More China FAQs

A Pentagon spokesman has said that the Navy plane being held in China was engaged in “routine surveillance and reconnaissance” and not a “spy plane” When does “surveillance” become “spying.”

Remember this little grammar rule: I imply; you infer. To the U.S. the plane was engaged in surveillance, to the Chinese it was spying. On the U.S.’s side is the fact that this was not a covert operation, there was no attempt to disguise the plane or its purpose, and the Chinese have been aware of such planes’ activities for a long time. On the Chinese side was the mission of the plane: to gather information by intercepting Chinese military and other communications without their permission. An accusation of espionage–which has not formally been made here–does have legal ramifications because most nations, including the United States, have laws forbidding it.

Are the U.S. military personnel now being held by China considered hostages?

The U.S. has not given them that label, which would be a major polemical escalation. To call them hostages means they are being held in exchange for something. Hostage can also be an “imply/infer” situation. While we called our diplomats detained by Iran during the Carter administration hostages, Iran referred to them as detainees because they were refusing to let them go, but not using them as bargaining chips.

Is there international law on what the Chinese should do with the people they’re holding?

Yes, the Chinese should let them go. Law from the mid-19th century emerged from a dispute among the United States, Britain, and Canada. The settlement of that case established that an individual working abroad as an agent for his country who is apprehended while doing so should be handed back to his home government and the disagreement worked out diplomatically between the nations. Of course that law has not always been followed, especially during the Cold War between the U.S. and the then-Soviet Union.

Why didn’t the pilot just head out to sea and ditch the plane so the Chinese wouldn’t have gotten a chance to capture it?

Because that would have been a good way to get everyone killed. While the crew would have had parachutes, the EP-3 does not have ejection seats, so the pilot would have had to try to stabilize the plane while everyone got out, which by no means would have guaranteed their survival, witness the fate of the Chinese pilot who was able to eject. If any Americans survived they would have been picked up by the Chinese, who would also still have had an opportunity to recover the crashed plane.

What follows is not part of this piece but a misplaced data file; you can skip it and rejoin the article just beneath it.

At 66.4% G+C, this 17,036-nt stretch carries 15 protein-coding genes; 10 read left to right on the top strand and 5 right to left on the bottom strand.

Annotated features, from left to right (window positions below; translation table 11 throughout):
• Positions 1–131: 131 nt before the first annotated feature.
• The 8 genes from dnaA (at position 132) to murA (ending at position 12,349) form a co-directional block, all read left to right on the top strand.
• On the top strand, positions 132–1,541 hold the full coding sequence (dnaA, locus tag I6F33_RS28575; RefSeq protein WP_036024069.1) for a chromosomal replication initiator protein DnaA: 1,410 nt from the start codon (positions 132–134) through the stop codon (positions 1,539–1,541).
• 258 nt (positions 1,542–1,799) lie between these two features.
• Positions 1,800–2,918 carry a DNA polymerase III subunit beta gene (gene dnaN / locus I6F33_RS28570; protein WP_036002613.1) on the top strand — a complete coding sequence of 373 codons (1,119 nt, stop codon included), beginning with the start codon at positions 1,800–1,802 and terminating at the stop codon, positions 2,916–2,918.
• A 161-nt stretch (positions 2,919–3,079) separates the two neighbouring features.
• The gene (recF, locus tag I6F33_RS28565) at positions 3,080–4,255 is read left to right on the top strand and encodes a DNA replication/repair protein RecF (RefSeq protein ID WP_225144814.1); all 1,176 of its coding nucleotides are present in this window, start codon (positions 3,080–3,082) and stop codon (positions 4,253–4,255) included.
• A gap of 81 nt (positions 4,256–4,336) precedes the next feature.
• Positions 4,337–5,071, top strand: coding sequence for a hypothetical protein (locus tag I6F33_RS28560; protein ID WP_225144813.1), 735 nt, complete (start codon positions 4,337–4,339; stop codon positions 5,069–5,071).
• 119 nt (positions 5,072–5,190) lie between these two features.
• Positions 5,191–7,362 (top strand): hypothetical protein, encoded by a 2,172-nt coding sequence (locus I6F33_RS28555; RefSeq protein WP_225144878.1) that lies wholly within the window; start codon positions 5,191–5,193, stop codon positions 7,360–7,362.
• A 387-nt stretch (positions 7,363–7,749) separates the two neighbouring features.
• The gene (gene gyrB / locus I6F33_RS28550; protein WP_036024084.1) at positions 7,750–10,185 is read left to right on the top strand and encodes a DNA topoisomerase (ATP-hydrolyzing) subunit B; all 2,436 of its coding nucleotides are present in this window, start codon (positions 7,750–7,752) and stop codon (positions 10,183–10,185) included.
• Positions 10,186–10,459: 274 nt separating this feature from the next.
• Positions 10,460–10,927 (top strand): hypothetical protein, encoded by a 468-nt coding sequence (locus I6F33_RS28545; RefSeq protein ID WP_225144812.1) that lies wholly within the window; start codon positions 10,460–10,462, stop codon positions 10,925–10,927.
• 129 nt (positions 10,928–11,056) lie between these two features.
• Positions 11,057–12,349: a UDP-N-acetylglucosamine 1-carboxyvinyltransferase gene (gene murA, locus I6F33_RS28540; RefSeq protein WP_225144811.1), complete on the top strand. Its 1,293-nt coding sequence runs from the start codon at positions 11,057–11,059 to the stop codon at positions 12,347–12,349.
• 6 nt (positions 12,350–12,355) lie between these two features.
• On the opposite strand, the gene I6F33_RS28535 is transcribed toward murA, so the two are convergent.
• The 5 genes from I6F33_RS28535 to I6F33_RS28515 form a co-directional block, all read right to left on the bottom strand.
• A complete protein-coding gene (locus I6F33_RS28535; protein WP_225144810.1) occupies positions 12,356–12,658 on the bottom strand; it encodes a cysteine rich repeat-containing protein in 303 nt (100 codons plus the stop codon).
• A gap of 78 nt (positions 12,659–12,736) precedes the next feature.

Explainer, you said Monday that our military personnel were supposed to resist Chinese capture, but they weren’t armed and the Chinese were, so what were they supposed to do?

The military code of conduct does require that military personnel resist capture. But in a case such as this that’s likely to mean minimal resistance, such as blocking the doorway of the plane rather than inviting the Chinese to board.

You also said that while there are internationally agreed upon laws governing what constitutes international airspace, the laws specifically exempt military aircraft. So what difference does it make for the U.S. government to assert the plane was outside the 12-mile limit of Chinese territorial borders and therefore in international airspace?

It doesn’t make any legal difference according to Explainer’s friend Alfred Rubin of the Fletcher School at Tufts University. Rubin, a professor of international law, says the declaration is matter of public relations, but civil aeronautics law simply does not apply in a dispute over military incursion into another nation’s airspace. What applies is whether a nation asserts its right to self-defense against an aircraft threatening its territory. Rubin says the fact that the Chinese aren’t clearly citing this doctrine means they need better lawyers

Next questions?

Explainer thanks Col. Dan Smith (retired) of the Center for Defense Information, Alfred Rubin of the Fletcher School at Tufts University, Chuan Sheng Liu of the Institute for Global Chinese Affairs at the University of Maryland, and Michael O’Hanlon of the Brookings Institution.